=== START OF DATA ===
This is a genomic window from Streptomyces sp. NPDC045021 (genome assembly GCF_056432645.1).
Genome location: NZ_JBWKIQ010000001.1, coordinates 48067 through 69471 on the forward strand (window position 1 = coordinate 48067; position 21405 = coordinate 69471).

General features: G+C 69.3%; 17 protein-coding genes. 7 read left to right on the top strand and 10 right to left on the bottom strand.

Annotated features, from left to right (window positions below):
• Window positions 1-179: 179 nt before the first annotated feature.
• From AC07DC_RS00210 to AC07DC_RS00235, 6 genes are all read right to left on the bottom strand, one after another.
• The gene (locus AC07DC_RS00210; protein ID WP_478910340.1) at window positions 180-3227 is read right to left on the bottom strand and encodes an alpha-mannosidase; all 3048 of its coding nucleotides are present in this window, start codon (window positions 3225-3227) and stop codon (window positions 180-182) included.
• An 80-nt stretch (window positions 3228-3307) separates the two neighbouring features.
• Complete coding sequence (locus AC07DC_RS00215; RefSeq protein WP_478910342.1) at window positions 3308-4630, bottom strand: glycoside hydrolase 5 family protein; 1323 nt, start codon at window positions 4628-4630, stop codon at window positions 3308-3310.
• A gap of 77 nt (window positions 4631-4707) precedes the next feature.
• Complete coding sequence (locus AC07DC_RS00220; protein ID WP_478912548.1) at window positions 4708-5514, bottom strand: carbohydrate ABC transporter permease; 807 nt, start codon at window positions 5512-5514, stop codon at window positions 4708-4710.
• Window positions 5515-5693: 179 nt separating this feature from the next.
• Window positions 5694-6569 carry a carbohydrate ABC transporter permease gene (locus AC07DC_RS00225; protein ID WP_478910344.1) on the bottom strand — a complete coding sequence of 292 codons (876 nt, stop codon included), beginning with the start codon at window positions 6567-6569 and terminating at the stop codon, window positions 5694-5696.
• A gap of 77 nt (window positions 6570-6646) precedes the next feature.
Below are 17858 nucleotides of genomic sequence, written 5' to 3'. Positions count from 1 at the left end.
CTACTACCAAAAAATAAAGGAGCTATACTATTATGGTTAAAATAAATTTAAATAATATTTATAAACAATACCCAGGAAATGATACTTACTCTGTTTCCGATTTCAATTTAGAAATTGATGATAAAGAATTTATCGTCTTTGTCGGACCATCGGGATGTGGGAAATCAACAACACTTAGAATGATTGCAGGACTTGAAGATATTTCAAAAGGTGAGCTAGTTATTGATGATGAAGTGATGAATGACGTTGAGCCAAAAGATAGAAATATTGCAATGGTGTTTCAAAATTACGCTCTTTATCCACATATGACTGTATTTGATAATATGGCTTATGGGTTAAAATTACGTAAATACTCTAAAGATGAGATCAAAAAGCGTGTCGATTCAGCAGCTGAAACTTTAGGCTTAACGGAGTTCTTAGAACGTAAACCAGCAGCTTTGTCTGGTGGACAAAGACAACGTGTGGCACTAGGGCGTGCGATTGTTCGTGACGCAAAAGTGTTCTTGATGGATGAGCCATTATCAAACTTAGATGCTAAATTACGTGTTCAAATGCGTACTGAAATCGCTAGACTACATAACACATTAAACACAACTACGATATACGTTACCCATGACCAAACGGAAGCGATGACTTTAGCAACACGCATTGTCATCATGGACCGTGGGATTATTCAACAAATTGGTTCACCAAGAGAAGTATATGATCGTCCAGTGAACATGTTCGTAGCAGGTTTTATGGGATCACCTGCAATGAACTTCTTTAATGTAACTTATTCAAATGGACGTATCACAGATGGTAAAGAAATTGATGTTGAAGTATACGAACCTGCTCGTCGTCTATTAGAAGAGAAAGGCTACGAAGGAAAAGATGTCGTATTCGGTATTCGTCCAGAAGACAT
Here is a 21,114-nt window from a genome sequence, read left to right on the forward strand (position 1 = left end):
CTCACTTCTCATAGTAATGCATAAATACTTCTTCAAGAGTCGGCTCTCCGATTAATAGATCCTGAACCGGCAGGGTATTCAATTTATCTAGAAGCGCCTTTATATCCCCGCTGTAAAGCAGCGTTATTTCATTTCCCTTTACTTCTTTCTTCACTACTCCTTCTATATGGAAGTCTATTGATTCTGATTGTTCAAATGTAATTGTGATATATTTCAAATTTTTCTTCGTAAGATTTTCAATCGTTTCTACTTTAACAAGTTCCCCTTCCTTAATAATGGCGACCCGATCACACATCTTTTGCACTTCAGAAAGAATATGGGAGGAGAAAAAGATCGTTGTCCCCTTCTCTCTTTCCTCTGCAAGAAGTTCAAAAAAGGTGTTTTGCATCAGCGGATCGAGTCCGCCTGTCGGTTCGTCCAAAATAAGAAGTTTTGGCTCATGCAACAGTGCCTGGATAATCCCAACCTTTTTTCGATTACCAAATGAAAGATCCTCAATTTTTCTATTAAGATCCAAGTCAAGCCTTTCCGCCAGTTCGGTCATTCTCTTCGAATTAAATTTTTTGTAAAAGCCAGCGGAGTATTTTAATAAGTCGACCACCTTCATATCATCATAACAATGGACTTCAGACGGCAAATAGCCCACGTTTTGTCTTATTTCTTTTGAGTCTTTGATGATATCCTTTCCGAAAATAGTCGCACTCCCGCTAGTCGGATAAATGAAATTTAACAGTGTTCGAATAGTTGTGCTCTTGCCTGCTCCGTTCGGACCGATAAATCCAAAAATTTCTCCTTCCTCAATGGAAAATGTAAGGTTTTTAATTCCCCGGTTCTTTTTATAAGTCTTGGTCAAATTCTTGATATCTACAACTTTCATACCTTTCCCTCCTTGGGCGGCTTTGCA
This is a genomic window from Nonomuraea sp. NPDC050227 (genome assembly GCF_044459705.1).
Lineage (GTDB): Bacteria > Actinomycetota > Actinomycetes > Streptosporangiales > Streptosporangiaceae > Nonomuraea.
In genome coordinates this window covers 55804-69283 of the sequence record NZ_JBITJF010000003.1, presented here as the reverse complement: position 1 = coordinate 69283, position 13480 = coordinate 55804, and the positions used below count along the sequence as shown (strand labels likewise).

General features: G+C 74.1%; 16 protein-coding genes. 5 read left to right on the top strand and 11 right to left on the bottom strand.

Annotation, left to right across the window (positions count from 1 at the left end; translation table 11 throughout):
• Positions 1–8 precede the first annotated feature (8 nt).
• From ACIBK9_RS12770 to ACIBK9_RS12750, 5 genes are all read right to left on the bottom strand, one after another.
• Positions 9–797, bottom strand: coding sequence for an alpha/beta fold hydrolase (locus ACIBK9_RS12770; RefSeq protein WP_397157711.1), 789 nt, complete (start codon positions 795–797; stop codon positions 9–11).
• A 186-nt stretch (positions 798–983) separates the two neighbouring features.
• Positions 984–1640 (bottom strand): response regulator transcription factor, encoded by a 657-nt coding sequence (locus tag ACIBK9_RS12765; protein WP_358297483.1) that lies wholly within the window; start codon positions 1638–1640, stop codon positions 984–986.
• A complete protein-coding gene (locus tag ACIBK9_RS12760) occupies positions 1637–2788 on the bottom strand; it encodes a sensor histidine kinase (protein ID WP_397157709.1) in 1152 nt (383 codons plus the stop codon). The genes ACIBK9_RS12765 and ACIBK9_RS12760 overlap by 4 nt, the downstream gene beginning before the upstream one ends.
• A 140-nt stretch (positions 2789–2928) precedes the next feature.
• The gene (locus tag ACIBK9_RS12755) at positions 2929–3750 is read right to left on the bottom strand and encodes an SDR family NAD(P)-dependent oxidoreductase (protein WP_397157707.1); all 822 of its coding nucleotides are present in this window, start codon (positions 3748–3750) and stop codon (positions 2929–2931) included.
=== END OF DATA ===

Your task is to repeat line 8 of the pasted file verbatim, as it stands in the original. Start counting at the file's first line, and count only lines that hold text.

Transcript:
• An 80-nt stretch (window positions 3228-3307) separates the two neighbouring features.